Original Published on Jun 23, 2022 at 10:05
By Jesse Boily, Local Journalism Initiative Reporter
The Old Courthouse in the Grande Prairie will be the next building to receive a municipal historic resource designation.
City council decided on May 2 to give consent for the designation and directed administration to develop a process to manage the city’s Municipal Historic Resources.
The old courthouse, which currently houses the Centre for Creative Arts, is located at 9904 101 Ave.
Coun. Chris Thiessen said the old courthouse is one of many buildings in the city eligible for the designation.
“With this designation comes the opportunity for grants to maintain the exterior facade as a historical site,” said Thiessen.
“It also might mean extra costs as well, because we’d have to renovate as to the specifications of how it was built back in the day.”
Coun. Grant Berg was in favour of the historical designation for the old courthouse and said he has served on historical boards in the past.
“The County (of Grande Prairie) and Sexsmith have far many more designations than Grande Prairie and we have some catching up to do,” said Berg.
“I think this is an exciting first step.”
Sexsmith currently has six buildings with a historic designation (two provincial and four municipal): Innes residence, Richards McNaughton Company Limited General Store, Emmanuel Anglican Church, Alberta Wheat Pool grain elevator and annex, Sexsmith Blacksmith Shop, and the Northern Alberta Railway Station.
The County of Grande Prairie says it has 26 properties designated as historical sites or resources, along with six provincial historic resource sites. The county noted it has 21 sites for potential designation as well.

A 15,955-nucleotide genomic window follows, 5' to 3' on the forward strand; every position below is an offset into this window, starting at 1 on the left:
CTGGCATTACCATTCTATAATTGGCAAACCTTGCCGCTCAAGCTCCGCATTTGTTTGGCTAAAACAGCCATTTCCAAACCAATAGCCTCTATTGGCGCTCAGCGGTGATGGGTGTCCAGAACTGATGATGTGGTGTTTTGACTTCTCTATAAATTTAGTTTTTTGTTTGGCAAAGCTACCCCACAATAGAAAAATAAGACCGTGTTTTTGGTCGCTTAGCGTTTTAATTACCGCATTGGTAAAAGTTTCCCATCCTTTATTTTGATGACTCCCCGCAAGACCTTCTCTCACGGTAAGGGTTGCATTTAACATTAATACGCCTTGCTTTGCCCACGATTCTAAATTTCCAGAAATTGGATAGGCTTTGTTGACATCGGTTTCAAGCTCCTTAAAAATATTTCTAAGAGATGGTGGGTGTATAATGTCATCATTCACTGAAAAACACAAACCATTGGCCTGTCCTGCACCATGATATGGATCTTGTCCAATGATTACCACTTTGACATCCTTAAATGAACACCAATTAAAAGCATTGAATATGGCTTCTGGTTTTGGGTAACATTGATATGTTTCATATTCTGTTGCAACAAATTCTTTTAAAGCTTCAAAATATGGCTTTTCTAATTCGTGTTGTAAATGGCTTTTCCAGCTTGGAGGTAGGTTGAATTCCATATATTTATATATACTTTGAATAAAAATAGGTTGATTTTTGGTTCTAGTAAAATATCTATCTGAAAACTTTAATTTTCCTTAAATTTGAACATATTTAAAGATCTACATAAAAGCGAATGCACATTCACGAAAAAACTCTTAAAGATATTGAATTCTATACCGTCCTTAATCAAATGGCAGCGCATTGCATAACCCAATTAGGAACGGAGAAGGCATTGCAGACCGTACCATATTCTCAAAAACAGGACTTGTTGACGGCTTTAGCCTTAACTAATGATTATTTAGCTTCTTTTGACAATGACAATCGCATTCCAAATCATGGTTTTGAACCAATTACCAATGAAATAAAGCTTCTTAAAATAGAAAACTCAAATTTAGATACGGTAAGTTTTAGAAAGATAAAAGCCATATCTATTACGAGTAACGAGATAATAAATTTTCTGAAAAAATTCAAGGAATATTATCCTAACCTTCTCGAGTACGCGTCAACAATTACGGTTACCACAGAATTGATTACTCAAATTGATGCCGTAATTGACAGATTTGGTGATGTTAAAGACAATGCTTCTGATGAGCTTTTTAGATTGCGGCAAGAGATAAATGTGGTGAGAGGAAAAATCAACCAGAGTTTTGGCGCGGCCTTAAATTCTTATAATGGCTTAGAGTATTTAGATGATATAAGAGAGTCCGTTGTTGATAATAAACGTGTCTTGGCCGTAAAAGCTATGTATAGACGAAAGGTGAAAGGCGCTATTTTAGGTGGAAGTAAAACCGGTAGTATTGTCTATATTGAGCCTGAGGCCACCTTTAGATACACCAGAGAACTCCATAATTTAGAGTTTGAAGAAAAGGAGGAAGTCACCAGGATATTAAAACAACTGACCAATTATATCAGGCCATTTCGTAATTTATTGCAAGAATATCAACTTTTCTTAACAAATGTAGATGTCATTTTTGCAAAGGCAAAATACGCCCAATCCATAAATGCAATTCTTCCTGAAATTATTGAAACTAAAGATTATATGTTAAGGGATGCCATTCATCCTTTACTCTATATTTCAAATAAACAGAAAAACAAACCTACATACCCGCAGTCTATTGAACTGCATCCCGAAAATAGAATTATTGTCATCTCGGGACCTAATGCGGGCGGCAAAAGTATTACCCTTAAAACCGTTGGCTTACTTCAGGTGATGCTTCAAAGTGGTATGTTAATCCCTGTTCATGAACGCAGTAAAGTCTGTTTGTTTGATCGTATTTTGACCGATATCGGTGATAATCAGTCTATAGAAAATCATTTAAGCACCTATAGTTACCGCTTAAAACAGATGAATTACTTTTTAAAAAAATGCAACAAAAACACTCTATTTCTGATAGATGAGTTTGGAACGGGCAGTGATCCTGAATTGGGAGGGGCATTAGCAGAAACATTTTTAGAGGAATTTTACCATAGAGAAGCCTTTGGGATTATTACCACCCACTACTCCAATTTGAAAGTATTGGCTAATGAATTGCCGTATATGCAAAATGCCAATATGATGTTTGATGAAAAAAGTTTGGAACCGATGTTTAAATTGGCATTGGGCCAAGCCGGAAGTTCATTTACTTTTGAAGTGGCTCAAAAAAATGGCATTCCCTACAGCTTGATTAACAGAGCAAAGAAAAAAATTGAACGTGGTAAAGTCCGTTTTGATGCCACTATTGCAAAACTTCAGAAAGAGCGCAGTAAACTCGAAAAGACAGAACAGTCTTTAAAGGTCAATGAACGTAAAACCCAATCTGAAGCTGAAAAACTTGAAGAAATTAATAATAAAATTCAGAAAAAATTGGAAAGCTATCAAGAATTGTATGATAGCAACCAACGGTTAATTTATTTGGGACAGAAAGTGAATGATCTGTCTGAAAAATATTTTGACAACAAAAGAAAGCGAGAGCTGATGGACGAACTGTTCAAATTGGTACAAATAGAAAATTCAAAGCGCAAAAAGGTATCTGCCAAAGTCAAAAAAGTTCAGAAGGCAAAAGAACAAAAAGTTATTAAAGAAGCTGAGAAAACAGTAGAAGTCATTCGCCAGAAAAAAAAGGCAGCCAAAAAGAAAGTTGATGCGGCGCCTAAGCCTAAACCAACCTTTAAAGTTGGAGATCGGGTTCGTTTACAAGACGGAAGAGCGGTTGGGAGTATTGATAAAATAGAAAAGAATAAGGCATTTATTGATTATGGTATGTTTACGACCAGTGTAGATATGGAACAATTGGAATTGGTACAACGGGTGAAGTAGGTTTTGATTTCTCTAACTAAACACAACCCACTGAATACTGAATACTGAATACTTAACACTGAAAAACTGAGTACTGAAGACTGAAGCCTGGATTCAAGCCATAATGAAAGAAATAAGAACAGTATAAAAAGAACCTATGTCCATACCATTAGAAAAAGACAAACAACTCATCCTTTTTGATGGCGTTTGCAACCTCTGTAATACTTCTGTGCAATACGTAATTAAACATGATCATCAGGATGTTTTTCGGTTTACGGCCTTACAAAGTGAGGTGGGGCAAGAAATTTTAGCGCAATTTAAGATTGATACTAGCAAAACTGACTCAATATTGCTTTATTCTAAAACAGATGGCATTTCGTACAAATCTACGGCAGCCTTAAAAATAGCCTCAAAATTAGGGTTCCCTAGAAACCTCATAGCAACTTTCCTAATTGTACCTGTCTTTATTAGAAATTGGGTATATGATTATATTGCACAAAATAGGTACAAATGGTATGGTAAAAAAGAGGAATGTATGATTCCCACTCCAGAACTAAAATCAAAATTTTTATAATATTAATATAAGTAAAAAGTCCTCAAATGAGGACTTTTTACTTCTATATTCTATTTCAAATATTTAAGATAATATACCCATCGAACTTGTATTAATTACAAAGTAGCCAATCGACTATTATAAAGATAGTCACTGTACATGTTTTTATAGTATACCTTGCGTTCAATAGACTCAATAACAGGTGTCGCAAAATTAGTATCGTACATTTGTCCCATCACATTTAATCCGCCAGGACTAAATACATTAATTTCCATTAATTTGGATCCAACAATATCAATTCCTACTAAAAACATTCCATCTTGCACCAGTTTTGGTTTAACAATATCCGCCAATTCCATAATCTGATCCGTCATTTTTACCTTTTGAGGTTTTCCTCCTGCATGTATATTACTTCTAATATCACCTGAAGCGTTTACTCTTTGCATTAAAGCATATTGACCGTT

The city currently has two provincial historic resource sites, the Grande Prairie High School (now Art Gallery of Grande Prairie) and the Reverend Forbes Homestead.
Berg noted that the old courthouse’s new designation would still allow renovations to the building’s interior — as it would follow the same standards as at the Art Gallery of Grande Prairie with the 1929 schoolhouse front.
“What happens inside can be renovated to current standards and expectations; it’s the exterior that has to be maintained,” said Berg.
In 2006, the city created a Grande Prairie Heritage Inventory report which noted 32 buildings of significance; 19 were identified as designation worthy.
In 2008, a heritage management plan was created but not adopted by council at the time, according to city documents.
“We found that about 15 (sites) were still worthy of designation and that they were still intact as they were back then,” said Charles Taws, City of Grande Prairie curator and historical resources supervisor.
Some of the buildings are no longer standing or have been modified too extensively to be designated as a historic resource now, he said.
The old courthouse is also the only city-owned building currently on the list, says Taws.
“The building is a corporate style architecture, which makes it significant; it was very popular to be used in federal government buildings in the 1950s,” he said.
“It also is significant because of the role it played in the judicial history of this area from its opening in 1957 to about 1985 when it closed.”
Local historian David Leonard wrote when the courthouse was then taken over by the city; it either sat vacant or was used for storage until 1988 when it accommodated the Grande Prairie Christian School. Then in 1992, it was leased to the Centre for Creative Arts.
Leonard said the first person tried in the old courthouse was Douglas Hogan, convicted of a minor traffic violation.
This item reprinted with permission from Town & Country News, Beaverlodge, Alberta